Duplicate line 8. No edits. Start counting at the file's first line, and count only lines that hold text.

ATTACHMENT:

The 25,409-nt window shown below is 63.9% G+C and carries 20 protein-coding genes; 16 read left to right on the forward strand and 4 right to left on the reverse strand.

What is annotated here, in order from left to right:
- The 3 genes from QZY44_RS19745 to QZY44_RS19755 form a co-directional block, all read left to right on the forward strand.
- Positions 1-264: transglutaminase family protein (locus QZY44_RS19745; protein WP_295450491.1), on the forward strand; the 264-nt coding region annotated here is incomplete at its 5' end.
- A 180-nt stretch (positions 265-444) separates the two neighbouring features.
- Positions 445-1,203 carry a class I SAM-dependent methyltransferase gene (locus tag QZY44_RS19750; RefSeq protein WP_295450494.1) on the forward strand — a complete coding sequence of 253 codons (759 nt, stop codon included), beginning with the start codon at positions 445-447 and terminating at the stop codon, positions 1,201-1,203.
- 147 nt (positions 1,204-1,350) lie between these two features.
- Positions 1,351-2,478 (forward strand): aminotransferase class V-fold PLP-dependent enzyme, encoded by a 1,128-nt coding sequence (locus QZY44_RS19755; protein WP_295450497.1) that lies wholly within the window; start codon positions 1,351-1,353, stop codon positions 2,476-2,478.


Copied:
- Positions 1,351-2,478 (forward strand): aminotransferase class V-fold PLP-dependent enzyme, encoded by a 1,128-nt coding sequence (locus QZY44_RS19755; protein WP_295450497.1) that lies wholly within the window; start codon positions 1,351-1,353, stop codon positions 2,476-2,478.